Antisemitism Then and Now

Dec 23, 2021

הָבָה נִתְחַכְּמָה לוֹ פֶּן־יִרְבֶּה וְהָיָה כִּי־תִקְרֶאנָה מִלְחָמָה וְנוֹסַף גַּם־הוּא עַל־שֹׂנְאֵינוּ וְנִלְחַם־בָּנוּ וְעָלָה מִן־הָאָרֶץ׃

Let us deal shrewdly with them, so that they may not increase; otherwise in the event of war they may join our enemies in fighting against us and rise from the ground.”

Exodus 1:10

The first case of antisemitism is recorded in the beginning of Exodus. Pharaoh is terrified that the Children of Israel, quickly turning from a clan into a nation, will join with a foreign enemy and turn on their Egyptian hosts. Rabbi Moses ben Nachman, the Torah commentator known as the Ramban, noted that it did not occur to Pharaoh or his advisers to simply attack the Hebrews since they were living in Egypt at the request of Pharaoh. Instead, Pharaoh chose to attack the Jews through wile rather than military might. 

Another Torah commentator known as the Seforno notes that despite dwelling among the Egyptians for hundreds of years, the Hebrews did not assimilate. They remained demonstrably separate via circumcision. The Sages further teach that the whole time the Hebrews were in Egypt they did not change their language, their mode of dress or their Hebrew names.

This hatred of the Jews as the enemy within accompanied the Jews throughout the exile. But as God fulfilled His promise to gather the Jews from exile, this Jew-hatred took on a new form. The old hatred remained, reaching its ultimate manifestation in the Holocaust. But the Nazis were aided by an unprecedented ally in the form of Palestinian nationalism. Haj Amin al-Husseini, the founder of Palestinian nationalism, openly aligned with the Nazis, meeting with Hitler and visiting death camps. Palestinians served in the Nazi Army. 

This connection still remains, though it is denied by the foreign supporters of a Palestinian state. As the Final Redemption approaches, this battle intensifies and is taking on a distinctly religious nature.

This is clearly seen in the recent wave of Palestinian violence, most especially in the murder of Yehuda Dimentman in December 2021. His crime was learning Torah in the Biblical heartland. Dimentman was murdered outside of Homesh in Samaria, leaving behind a young wife and a nine-month-old baby son.

Yehuda Dimentman with his wife and baby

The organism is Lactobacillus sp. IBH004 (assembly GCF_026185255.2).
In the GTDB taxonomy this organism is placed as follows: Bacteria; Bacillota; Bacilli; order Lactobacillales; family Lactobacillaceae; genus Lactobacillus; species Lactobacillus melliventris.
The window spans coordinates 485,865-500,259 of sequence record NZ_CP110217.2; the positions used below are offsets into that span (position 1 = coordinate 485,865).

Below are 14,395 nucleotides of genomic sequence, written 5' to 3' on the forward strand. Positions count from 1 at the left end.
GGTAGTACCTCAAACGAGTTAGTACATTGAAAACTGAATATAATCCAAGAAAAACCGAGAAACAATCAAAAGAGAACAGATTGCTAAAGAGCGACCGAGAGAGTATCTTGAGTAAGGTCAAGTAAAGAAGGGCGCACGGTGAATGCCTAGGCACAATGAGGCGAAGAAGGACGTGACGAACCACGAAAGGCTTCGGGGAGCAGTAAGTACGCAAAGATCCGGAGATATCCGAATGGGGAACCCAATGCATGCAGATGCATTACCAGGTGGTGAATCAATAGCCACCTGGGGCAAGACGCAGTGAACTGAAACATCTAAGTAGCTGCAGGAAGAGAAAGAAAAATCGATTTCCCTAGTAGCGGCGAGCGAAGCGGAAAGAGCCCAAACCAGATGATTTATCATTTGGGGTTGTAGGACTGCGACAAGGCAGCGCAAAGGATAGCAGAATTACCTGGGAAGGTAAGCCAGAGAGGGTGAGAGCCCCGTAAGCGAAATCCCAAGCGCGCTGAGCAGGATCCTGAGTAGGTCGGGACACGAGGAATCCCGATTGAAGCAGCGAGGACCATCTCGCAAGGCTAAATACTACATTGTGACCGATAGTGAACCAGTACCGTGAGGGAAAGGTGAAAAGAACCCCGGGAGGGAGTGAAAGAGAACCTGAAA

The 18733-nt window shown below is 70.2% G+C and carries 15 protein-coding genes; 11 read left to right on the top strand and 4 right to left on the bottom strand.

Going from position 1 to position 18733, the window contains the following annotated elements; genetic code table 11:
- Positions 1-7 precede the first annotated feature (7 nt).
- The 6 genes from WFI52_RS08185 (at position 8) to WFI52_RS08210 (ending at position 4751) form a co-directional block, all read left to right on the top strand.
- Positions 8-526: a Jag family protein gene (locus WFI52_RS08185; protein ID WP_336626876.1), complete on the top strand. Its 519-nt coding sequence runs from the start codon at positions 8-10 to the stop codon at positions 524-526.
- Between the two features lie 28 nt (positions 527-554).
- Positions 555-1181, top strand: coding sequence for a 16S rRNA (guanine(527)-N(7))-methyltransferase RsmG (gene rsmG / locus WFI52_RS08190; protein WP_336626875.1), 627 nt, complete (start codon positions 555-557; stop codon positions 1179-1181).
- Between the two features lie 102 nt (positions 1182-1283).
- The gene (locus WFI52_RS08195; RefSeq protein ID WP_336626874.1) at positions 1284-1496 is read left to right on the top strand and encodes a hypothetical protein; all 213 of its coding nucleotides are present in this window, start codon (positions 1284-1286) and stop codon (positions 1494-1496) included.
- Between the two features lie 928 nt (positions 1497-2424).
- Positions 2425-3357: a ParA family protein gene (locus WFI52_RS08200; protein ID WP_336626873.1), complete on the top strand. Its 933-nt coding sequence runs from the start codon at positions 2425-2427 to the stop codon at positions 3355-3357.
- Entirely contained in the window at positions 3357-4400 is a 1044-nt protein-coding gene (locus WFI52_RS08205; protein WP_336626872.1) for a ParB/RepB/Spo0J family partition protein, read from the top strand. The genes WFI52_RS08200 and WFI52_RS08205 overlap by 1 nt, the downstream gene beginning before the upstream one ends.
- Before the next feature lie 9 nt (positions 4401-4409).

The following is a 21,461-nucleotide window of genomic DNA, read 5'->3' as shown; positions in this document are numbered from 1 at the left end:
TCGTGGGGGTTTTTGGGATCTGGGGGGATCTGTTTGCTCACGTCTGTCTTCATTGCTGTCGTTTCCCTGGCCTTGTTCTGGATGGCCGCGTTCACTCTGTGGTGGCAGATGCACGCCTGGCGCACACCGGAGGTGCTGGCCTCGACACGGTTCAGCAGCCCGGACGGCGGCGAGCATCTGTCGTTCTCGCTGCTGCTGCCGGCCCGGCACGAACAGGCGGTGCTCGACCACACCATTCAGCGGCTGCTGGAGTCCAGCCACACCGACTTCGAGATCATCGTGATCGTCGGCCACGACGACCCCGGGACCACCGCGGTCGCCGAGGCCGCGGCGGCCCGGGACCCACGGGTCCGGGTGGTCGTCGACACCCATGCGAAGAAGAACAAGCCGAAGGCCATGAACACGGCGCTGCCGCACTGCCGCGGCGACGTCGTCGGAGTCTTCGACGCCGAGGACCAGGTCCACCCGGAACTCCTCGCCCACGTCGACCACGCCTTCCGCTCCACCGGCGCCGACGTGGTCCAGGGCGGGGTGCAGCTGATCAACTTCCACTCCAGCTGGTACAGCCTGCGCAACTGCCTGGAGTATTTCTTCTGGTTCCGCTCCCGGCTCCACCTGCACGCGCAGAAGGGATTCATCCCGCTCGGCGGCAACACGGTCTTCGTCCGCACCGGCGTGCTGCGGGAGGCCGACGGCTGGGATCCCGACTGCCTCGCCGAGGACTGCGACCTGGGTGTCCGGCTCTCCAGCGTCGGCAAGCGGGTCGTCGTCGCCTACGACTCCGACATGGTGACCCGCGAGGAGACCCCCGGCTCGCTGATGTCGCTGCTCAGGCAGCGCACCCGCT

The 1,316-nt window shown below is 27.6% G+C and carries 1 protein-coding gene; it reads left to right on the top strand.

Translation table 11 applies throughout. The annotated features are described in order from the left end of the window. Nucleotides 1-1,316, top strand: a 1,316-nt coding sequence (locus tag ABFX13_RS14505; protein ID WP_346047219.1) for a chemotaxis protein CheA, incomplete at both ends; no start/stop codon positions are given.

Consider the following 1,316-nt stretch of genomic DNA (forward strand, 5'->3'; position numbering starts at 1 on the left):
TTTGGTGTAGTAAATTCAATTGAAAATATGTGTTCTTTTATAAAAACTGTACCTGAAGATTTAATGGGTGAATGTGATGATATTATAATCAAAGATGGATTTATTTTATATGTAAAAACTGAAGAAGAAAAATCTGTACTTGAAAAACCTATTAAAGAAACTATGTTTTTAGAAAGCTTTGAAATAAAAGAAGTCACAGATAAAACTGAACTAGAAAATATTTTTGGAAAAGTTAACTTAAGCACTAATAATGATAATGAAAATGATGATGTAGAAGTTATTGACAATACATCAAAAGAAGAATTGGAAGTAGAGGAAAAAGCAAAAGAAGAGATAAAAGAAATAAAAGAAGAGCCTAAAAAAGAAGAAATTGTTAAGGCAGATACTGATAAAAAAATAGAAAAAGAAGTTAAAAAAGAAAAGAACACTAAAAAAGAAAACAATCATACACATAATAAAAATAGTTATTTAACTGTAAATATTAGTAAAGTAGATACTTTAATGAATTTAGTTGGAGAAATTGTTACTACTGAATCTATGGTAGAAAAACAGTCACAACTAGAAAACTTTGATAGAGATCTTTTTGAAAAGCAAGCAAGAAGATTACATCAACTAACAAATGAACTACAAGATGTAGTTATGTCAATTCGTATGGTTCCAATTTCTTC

While the conflict between the Jews and Arabs can be dismissed as a regional conflict, it is being prolonged by foreign meddling that, rather than bringing the two sides closer to coexistence, has only served to prolong and intensify the hatred. 

Rabbi Jonathan Sacks, the recently deceased former Chief Rabbi of the United Hebrew Congregations of the Commonwealth, warned that antisemitism is a danger to non-Jews as well. 

“The hate that begins with Jews never ends with Jews,” he wrote  It wasn’t Jews alone who suffered under Hitler. It wasn’t Jews alone who suffered under Stalin. It isn’t Jews alone who suffer under ISIS or Al Qaeda or Islamic Jihad. We make a great mistake if we think antisemitism is a threat only to Jews. It is a threat, first and foremost, to Europe and to the freedoms it took centuries to achieve.”

“Antisemitism is not about Jews. It is about anti-Semites. It is about people who cannot accept responsibility for their own failures and have instead to blame someone else. Historically, if you were a Christian at the time of the Crusades, or a German after the First World War, and saw that the world hadn’t turned out the way you believed it would, you blamed the Jews. That is what is happening today. And I cannot begin to say how dangerous it is. Not just to Jews but to everyone who values freedom, compassion and humanity.

“The appearance of antisemitism in a culture is the first symptom of a disease, the early warning sign of collective breakdown,” Rabbi Sacks wrote. 

He noted a disturbing new narrative that attempts to justify cold-blooded murder like the killing of Dimentman.

“The ultimate weapon of the new antisemitism is dazzling in its simplicity. It goes like this. The Holocaust must never happen again,” Rabbi Sacks wrote. “But Israelis are the new Nazis; the Palestinians are the new Jews; all Jews are Zionists. Therefore the real anti-Semites of our time are none other than the Jews themselves.”

This hatred of Jews has come to include anyone of any faith who believes in the Bible and the God of Israel. A recent declaration by the Churches in Israel condemning Jewish “settlements” as a threat to the future of Christians in the Holy Land was met with a response that clearly illustrated that the real threat to Christians in Israel is from Islamic extremism. 

This conflict has clear end-of-days implications in which the Christians, as the sons of Esau, play a key role. In Jewish literature, the question is whether Esau will align with Jacob or with Ishmael. 

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